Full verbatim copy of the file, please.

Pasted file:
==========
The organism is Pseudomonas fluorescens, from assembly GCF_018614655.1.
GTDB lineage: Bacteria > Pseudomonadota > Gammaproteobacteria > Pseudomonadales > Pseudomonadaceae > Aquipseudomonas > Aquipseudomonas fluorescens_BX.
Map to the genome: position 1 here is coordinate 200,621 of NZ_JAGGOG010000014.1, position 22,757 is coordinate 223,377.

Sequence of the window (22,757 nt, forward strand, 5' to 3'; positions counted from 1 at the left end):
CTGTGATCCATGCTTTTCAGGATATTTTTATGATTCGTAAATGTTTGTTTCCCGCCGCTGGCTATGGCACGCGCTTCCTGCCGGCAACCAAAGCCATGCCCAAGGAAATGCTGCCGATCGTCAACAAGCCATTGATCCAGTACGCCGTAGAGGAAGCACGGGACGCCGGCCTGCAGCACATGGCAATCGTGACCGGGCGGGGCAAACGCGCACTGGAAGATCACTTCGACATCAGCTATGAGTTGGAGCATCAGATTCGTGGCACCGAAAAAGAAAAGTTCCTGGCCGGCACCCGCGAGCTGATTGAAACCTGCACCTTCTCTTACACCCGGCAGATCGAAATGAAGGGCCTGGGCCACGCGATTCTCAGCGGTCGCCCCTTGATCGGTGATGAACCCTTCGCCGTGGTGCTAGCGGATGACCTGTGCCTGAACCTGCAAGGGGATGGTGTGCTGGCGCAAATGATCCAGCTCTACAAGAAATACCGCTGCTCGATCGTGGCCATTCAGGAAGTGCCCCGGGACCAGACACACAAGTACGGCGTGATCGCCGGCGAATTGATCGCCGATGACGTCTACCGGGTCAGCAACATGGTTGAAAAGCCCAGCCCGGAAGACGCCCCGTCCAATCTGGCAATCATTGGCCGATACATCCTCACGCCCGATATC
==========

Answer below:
The organism is Pseudomonas fluorescens, from assembly GCF_018614655.1.
GTDB lineage: Bacteria > Pseudomonadota > Gammaproteobacteria > Pseudomonadales > Pseudomonadaceae > Aquipseudomonas > Aquipseudomonas fluorescens_BX.
Map to the genome: position 1 here is coordinate 200,621 of NZ_JAGGOG010000014.1, position 22,757 is coordinate 223,377.

Sequence of the window (22,757 nt, forward strand, 5' to 3'; positions counted from 1 at the left end):
CTGTGATCCATGCTTTTCAGGATATTTTTATGATTCGTAAATGTTTGTTTCCCGCCGCTGGCTATGGCACGCGCTTCCTGCCGGCAACCAAAGCCATGCCCAAGGAAATGCTGCCGATCGTCAACAAGCCATTGATCCAGTACGCCGTAGAGGAAGCACGGGACGCCGGCCTGCAGCACATGGCAATCGTGACCGGGCGGGGCAAACGCGCACTGGAAGATCACTTCGACATCAGCTATGAGTTGGAGCATCAGATTCGTGGCACCGAAAAAGAAAAGTTCCTGGCCGGCACCCGCGAGCTGATTGAAACCTGCACCTTCTCTTACACCCGGCAGATCGAAATGAAGGGCCTGGGCCACGCGATTCTCAGCGGTCGCCCCTTGATCGGTGATGAACCCTTCGCCGTGGTGCTAGCGGATGACCTGTGCCTGAACCTGCAAGGGGATGGTGTGCTGGCGCAAATGATCCAGCTCTACAAGAAATACCGCTGCTCGATCGTGGCCATTCAGGAAGTGCCCCGGGACCAGACACACAAGTACGGCGTGATCGCCGGCGAATTGATCGCCGATGACGTCTACCGGGTCAGCAACATGGTTGAAAAGCCCAGCCCGGAAGACGCCCCGTCCAATCTGGCAATCATTGGCCGATACATCCTCACGCCCGATATC